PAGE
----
Mastering Linear Bushings by: MISUMI USA
Linear motion products are the most commonly used motion elements in the automation of transfer, locating, and assembly machinery. Here, three types of linear guides, Linear Bushing, Slide Guide, and Oil Free Bushing will be compared and explained.
Comparison of Linear Motion Products Characteristics
The characteristics of the three types of linear motion products are shown in the table below.
|Type||Load Capacity||Friction Coefficient||Guidance Accuracy||Environmental Conditions||Ease of Maintenance|
|Linear Bushing||Medium||Low||Medium to High||Medium||Medium to High|
|Linear Slide Guide||High||Low||High||Medium||Medium to High|
|Oil Free Bushing||Medium||High||Medium||High||High|
The Characteristics and Structure of Linear Motion
It is important to first understand the differences in performance based on the load capacity of the component. A machine using Linear Bushings or Oil Free Bushings, which moves on a shaft where both-ends are supporting a heavy load, can elastically deform the Shaft. (See Photo 1).
In the case of vertical linear motion mechanisms, the Shaft does not need to support the load of the unit, thus load capacity can be ignored. Linear Slide Guides have excellent load capacity because the unit moves on rails assembled on the base plate. (See Photo 2)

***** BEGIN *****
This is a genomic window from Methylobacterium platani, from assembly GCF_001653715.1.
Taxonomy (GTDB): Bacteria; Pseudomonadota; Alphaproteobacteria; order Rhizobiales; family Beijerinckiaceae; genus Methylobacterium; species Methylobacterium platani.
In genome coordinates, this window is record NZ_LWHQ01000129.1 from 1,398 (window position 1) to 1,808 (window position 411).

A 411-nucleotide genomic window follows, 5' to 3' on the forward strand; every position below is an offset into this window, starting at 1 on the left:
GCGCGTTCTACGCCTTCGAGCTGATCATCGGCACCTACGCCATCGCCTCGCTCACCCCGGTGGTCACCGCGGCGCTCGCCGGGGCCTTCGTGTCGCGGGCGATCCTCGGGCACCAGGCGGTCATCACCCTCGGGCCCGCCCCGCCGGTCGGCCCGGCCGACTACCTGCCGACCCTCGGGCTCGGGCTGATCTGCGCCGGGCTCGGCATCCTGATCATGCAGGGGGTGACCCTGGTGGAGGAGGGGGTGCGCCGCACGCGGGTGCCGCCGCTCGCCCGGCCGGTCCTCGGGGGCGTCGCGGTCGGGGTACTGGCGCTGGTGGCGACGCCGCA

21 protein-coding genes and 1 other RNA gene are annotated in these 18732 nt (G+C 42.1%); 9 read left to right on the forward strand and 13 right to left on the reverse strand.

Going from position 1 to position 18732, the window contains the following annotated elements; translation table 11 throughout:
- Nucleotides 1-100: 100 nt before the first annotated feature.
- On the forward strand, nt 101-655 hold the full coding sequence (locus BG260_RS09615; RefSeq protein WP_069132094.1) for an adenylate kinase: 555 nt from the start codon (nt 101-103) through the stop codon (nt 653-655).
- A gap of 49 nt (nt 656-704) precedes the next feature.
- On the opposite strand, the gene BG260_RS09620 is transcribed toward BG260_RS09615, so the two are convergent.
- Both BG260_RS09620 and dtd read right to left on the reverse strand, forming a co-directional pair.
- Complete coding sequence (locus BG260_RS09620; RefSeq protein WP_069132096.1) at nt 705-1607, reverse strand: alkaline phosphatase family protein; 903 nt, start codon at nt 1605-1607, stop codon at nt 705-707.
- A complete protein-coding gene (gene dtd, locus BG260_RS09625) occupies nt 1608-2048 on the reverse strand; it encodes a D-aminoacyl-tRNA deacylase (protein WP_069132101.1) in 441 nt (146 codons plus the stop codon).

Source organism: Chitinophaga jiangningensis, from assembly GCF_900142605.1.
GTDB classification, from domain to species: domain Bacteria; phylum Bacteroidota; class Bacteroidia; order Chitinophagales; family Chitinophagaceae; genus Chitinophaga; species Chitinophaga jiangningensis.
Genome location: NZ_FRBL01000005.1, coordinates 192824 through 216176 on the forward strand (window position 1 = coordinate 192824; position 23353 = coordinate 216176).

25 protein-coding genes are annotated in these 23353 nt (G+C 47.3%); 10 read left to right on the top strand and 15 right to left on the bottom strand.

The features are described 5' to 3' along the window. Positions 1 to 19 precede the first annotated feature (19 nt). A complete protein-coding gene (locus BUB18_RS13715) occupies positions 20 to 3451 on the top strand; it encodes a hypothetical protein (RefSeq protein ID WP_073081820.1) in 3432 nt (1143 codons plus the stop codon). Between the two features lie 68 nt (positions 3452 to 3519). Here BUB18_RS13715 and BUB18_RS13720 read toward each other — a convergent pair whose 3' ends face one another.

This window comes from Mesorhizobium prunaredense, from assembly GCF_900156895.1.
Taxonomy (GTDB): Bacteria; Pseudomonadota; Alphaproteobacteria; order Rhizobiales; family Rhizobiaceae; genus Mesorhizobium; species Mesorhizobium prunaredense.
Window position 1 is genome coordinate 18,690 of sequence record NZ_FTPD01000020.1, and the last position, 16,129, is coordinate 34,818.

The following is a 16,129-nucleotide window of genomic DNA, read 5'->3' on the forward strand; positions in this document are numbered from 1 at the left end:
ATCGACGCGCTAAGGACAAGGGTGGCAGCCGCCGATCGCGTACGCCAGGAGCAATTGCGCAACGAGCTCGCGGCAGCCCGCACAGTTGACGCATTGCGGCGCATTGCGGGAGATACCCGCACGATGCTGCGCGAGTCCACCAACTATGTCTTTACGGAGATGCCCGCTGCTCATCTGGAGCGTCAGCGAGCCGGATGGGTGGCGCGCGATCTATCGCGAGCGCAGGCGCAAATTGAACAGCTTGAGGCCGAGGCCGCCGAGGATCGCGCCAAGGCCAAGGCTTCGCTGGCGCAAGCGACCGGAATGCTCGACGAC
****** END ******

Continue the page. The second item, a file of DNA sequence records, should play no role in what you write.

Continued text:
Linear Bushing, Oil free Bushing ⇒ Shaft supported at both ends ⇒ Light to medium load Slide Guide ⇒ Fixed rail on base⇒ Light to heavy load
Another important factor to consider is the difference in performance related to the coefficient of friction. In Linear Bushing and Linear Oil Free Bushings utilize two surfaces sliding against each other, which result in higher friction.
Low friction ⇒ low frictional force ⇒ low turning torque⇒ Rotary motion can be turned into linear motion easily
High friction ⇒ high frictional force ⇒ high turning torque or thrust force is required ⇒ Linear Cylinder is recommended
*Note – The value of friction coefficient can influence the capacity of an actuator and heat generation during movement. Oil Free Bushings are inappropriate because of heat dissipated by continuous high-speed operation. In the case of using Air Cylinders, speed control of the start / stop is not possible. Mechanisms such as Shock Absorption Dampers need to be set to stop the speed softly. It can shorten the cycle time.
The next factor to consider is that of guide accuracy when the performance depends on the clearance of bearing and rail/shaft. In some instances, shafts are used for the rail with a Linear Bushing. The fit between Shafts and bushing is clearance fit (when g6 tolerance Shaft is used we have normal clearance, when h5 tolerance Shaft is used we have smaller clearance fit). Another application might use a Linear Guide as the profile rail (or track rail) and bearing block (or slide unit). Fit ranges from 0-3µm for Clearance Fit types to -3-0 µm for Preload types. An Oil Free Bushing is used with a Shaft, where the clearance is larger than a Linear Bushing therefore guide precision is lower.
*Note – Because of the raceway design, steel balls inside linear ball guides can have 2 or 4 contact points. This allows even distribution of complex load. Steel balls inside Linear Bushing have only one (or single) contact point with the Shaft, which results in centered load distribution. (See Figure 1 and Figure 2)